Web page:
If you have neighbours directly next door at either or both sides of your property and the walls are not especially thick, will their noises bother your dog? Leaving the television or radio will also help if they do.
Install a Camera
When you leave your house, you can never tell what your dog gets up to when they are alone. You can make guesses and predictions, but why not find out if you are concerned about their welfare? You can do that by installing a camera, setting it to record, and watching to see if they make any escape attempts.
While in the past you would have to wait until you got home to watch back the footage, it is now very easy to set up a camera so that it records and streams the footage in real-time. There are apps you can use to access and watch the footage wherever you are.
That way, you can identify if there are any problems when you leave your cockapoo alone.
Will They Have Free Roam? If They Will, Take Appropriate Precautions
Different cockapoo and dog owners have different approaches to leaving their cockapoo home alone. While some restrict their cockapoo’s access to their house, to say, the kitchen or a small section of the home, other owners prefer to allow the freedom to roam around the house in the hope it will give them a greater choice of places to sit and nap.
If you take the latter approach to leaving your dog alone and want him or her not to feel restricted or trapped, you need to take the appropriate safety measures. That includes:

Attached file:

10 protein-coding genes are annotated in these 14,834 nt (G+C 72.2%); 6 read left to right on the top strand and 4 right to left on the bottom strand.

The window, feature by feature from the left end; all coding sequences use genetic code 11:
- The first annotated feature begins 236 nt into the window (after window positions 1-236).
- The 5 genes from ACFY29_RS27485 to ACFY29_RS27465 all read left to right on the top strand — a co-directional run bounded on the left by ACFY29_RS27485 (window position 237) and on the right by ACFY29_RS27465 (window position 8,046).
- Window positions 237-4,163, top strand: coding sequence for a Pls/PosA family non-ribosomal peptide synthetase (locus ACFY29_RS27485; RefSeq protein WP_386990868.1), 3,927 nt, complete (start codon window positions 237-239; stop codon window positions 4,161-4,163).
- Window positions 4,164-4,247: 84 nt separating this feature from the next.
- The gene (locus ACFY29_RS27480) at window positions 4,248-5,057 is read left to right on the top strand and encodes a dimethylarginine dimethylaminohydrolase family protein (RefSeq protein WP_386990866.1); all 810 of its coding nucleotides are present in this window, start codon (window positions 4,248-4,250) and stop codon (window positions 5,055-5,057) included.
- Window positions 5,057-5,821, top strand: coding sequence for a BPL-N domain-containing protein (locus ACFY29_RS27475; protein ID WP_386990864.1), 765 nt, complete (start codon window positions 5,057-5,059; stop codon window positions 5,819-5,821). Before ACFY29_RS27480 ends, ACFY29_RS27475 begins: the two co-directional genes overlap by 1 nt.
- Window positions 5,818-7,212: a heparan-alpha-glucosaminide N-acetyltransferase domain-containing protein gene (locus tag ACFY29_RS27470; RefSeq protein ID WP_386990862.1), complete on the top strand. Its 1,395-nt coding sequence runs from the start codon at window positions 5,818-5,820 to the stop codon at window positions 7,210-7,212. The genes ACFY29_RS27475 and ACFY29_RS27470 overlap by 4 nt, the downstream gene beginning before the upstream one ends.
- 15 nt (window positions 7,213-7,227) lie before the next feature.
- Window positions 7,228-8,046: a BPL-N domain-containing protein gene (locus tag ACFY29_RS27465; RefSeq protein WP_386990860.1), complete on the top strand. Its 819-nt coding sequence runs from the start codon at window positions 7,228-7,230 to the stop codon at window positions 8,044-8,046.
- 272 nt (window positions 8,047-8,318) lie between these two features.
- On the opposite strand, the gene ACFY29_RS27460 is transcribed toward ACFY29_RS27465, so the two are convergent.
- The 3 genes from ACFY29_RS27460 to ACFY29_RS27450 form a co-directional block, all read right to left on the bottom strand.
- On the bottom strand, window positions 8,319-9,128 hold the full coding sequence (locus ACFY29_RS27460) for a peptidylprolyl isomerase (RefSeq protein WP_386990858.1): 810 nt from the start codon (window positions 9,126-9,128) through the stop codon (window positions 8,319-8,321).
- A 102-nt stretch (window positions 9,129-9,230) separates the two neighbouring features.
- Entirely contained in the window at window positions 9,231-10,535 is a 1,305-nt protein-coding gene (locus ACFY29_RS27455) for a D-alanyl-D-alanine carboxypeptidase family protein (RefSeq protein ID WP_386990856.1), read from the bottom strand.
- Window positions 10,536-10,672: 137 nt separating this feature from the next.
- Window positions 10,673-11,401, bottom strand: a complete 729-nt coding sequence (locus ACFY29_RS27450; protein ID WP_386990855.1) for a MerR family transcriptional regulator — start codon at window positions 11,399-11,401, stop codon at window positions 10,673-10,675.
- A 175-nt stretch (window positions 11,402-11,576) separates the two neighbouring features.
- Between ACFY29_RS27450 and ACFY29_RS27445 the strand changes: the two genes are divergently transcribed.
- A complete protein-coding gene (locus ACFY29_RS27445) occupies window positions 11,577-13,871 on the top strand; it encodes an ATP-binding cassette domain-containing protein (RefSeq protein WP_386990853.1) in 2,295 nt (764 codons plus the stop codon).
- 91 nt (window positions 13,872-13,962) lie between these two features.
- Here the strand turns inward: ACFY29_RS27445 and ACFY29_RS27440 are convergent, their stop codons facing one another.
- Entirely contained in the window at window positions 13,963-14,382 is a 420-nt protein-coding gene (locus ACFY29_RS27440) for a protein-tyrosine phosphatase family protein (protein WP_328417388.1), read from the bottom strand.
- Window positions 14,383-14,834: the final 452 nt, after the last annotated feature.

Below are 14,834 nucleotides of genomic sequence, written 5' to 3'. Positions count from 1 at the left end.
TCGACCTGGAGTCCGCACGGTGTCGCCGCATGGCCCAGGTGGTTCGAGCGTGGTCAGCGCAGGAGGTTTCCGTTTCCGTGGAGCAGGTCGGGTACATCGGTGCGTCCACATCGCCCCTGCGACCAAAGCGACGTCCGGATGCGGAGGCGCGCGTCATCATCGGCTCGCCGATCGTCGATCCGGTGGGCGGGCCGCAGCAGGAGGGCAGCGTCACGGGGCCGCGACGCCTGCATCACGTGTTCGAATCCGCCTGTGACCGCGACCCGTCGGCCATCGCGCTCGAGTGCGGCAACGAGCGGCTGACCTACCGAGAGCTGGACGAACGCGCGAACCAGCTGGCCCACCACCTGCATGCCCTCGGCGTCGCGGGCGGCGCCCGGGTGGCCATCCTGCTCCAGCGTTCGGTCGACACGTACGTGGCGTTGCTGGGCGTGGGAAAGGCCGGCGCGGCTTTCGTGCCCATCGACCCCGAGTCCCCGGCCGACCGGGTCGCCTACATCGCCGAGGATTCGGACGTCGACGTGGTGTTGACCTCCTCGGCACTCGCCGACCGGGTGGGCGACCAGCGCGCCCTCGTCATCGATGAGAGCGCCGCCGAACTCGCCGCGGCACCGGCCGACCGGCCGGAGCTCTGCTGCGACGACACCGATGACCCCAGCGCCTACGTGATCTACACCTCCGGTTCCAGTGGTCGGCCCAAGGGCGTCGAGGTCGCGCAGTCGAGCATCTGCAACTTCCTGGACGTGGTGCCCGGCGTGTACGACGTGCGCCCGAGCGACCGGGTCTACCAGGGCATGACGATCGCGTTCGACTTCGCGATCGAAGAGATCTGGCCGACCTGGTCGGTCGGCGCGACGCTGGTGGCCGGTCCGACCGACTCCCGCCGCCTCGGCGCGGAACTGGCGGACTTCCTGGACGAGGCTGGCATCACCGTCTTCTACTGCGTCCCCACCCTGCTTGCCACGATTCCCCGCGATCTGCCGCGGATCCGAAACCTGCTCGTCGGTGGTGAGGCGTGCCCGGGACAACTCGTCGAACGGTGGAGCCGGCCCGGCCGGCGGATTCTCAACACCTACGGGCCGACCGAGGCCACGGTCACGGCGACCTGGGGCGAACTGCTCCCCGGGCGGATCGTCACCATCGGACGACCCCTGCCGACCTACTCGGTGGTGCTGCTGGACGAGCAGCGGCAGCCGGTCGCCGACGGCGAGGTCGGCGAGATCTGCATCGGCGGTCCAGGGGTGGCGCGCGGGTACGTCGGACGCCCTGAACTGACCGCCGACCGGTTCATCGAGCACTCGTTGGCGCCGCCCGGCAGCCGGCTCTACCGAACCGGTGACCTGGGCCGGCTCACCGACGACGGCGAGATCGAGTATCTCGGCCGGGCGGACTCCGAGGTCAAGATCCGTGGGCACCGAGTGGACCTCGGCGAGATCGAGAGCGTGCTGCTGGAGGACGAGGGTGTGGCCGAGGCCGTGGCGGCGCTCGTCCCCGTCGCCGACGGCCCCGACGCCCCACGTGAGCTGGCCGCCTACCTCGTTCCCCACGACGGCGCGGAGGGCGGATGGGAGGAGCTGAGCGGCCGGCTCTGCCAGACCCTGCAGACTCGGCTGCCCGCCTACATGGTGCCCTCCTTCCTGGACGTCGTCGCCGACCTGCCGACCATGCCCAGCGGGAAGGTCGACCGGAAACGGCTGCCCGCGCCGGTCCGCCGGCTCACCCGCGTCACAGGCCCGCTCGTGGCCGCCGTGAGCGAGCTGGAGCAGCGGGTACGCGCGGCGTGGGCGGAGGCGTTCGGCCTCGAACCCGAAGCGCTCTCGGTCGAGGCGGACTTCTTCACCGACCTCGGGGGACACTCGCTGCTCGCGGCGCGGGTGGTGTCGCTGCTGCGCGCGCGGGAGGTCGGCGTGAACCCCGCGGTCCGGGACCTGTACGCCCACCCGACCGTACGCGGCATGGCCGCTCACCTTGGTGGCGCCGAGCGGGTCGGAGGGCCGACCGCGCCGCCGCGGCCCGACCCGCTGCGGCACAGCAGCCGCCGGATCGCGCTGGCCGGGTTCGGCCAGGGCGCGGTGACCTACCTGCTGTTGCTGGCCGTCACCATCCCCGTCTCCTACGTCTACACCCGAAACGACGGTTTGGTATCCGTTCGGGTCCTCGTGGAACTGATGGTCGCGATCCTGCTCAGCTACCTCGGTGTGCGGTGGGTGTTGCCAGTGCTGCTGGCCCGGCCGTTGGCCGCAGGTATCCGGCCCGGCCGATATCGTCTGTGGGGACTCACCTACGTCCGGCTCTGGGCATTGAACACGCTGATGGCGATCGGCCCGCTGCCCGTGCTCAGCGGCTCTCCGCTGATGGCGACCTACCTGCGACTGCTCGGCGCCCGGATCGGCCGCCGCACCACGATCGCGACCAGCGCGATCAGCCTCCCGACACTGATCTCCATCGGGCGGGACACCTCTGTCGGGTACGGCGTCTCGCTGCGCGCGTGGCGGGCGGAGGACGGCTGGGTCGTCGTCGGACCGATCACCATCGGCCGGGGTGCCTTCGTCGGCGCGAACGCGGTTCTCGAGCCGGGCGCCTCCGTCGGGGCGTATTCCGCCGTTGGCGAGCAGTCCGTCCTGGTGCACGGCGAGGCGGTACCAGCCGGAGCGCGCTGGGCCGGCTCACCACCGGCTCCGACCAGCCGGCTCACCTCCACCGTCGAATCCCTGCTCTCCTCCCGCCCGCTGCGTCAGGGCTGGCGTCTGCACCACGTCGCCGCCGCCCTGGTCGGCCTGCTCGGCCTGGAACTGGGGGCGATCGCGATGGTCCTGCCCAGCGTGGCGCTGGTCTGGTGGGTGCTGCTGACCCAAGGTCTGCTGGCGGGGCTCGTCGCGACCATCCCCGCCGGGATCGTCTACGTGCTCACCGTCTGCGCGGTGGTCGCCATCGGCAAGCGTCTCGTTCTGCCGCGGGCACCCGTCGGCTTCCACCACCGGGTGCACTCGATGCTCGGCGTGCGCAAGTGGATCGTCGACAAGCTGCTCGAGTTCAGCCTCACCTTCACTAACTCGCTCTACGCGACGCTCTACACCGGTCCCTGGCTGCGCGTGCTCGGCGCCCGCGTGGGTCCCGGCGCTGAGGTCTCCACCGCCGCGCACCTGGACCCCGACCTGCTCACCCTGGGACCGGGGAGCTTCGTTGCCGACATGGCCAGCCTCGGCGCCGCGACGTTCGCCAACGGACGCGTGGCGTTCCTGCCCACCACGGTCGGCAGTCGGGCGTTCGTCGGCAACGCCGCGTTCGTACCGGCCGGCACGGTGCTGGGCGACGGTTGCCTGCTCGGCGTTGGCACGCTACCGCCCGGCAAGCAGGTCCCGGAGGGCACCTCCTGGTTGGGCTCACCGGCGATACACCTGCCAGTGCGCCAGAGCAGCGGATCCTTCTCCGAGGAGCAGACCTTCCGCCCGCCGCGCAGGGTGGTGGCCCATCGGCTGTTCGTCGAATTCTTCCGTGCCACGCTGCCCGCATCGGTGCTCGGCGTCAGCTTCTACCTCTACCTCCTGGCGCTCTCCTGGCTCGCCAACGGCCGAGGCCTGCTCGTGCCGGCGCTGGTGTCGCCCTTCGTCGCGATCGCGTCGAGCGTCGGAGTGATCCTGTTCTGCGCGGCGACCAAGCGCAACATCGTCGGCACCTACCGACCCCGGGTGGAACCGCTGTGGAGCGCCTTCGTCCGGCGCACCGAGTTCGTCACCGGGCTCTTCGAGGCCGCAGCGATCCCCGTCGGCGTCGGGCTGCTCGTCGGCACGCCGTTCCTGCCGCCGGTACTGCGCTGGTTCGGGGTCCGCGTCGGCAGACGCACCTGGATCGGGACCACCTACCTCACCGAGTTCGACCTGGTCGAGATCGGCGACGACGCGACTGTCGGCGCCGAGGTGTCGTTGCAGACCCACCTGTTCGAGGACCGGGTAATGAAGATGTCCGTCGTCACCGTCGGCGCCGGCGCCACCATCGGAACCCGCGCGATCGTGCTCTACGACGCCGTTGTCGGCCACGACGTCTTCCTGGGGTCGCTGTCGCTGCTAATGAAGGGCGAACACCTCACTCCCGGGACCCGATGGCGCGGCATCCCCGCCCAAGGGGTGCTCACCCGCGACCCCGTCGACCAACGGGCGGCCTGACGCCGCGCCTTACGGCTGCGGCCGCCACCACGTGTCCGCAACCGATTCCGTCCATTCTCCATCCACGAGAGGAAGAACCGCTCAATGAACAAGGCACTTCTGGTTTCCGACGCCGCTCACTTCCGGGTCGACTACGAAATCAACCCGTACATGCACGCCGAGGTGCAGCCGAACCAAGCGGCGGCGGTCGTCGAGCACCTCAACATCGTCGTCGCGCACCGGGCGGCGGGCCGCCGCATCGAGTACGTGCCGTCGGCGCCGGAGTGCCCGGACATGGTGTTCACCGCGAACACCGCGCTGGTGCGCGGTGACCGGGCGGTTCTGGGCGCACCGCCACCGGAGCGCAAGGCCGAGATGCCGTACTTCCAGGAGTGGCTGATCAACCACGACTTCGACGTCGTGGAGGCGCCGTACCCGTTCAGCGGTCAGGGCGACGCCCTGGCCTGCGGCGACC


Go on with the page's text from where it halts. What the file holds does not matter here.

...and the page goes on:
Make sure all wires and cables are tidied away and can’t be accessed to avoid your dog chewing them, as this can be one of the separation-related behaviours.
Putting other items, like clothes, shoes, bags, and gadgets, away for the same reason.
Each individual dog is different, Luna can be trusted to be left alone in the lounge and has never chewed anything or caused any issues, but other dogs might be different.
Do You Have a Routine In Place? If Not, You Should
Dogs are creatures of habit and respond well to training, boundaries, and having a solid routine. Therefore, it is a good idea to try and stick to doing the same thing each time you leave your dog alone. Perhaps you could have them sit on a chair or their bed and give them a treat on the provision that they stay sitting as you walk out the door.
You will have to spend some time training them to do that, but the effort will pay off when they feel less stressed when you leave the house.
Dogs who do not have a strict routine are more likely to be jittery and restless while you are out if left alone.
What Room Should You Leave Them In?
This totally depends on your house and if they can be trusted. For us, it works that Luna is left in the living room. Most of the time, she loves to sleep on the sofa and lies there looking a little bored. She does look towards the window or front door most of the time, but I think most dogs do that anyway.
Answer The Call of Nature Before You Go